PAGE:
I looked under the stairs. Some old storm windows were stashed there, so add broken glass to the list.

I was tempted to take my chances upstairs. At least I’d die clean. Then the all clear went off and it all became a funny story.

Tornadoes are strange beasts. They can drive a piece of straw through a tree. They can lift up a house, drop a car in the basement, then put the house back down more or less on top of it. Not undamaged, mind you, but still in place. One that touched down in the Twin Cities picked a bunch of fish out of a Minneapolis lake and dropped them in a St. Paul suburban mall’s parking lot. You could almost think the storms have a sense of humor, although the fish weren’t amused.

Last January, a tornado touched down in London. No, make that a suspected tornado. The damage was minimal (I wouldn’t say that if my garage that been hit, but still, given what’s possible, yes, it was minor) and it wouldn’t have been national news if they weren’t so rare.

The storms you’re used to set your expectations of what storms are. Any tornado in Britain is newsworthy. And the thunderstorm that got us talking about how mild they are here? A couple of friends commented on how wild it had been.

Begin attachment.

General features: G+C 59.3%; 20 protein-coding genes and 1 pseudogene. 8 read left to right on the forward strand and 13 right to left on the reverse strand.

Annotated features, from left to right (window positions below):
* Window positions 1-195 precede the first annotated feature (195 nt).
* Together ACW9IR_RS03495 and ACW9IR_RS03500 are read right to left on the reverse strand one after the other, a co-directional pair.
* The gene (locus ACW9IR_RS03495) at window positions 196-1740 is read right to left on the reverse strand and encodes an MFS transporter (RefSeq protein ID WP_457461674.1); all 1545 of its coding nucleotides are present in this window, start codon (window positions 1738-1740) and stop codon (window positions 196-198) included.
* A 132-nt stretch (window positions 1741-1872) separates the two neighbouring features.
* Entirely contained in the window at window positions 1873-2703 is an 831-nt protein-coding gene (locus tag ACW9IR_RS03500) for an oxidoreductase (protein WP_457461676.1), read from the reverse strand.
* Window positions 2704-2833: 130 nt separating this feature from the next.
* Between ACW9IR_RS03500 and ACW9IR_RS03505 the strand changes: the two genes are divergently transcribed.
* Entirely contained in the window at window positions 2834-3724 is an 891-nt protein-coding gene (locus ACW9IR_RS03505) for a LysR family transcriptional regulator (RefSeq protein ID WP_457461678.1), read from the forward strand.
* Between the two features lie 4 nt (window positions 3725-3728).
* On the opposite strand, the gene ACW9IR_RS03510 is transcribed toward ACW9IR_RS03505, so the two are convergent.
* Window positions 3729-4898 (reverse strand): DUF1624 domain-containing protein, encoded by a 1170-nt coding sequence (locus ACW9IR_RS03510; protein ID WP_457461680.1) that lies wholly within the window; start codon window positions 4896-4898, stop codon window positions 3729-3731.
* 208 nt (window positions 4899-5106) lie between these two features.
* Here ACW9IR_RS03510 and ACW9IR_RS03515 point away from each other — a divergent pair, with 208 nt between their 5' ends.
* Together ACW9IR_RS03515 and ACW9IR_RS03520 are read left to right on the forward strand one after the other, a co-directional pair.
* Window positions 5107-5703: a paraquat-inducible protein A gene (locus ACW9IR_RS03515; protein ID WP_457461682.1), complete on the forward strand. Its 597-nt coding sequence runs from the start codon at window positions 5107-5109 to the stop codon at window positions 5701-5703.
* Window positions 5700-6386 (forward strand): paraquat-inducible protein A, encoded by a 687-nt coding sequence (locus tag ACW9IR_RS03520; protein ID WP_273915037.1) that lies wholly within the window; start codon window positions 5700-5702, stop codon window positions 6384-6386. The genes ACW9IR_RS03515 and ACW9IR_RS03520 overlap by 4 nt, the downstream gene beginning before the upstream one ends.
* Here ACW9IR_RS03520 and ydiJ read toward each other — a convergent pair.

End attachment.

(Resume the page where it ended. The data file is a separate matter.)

Which brings me back to the Westy and its conviction that Americans call the July moon the Thunder Moon. If anyone’s ever heard it called that, I’d love to know.

75 thoughts on “British weather: is everything bigger in the U.S.?

  1. We had a “hurricane” here once…it was in 1987 and people are still talking about it…

    some trees fell down and a weather man became a figure to ridicule for the whole rest of his life…

    there was some snow once too… the whole country ground to a complete standstill because it was a bit tricky to get around…unless you have a land rover…which I do :-)

    I have never heard of a thunder moon…but I am not american…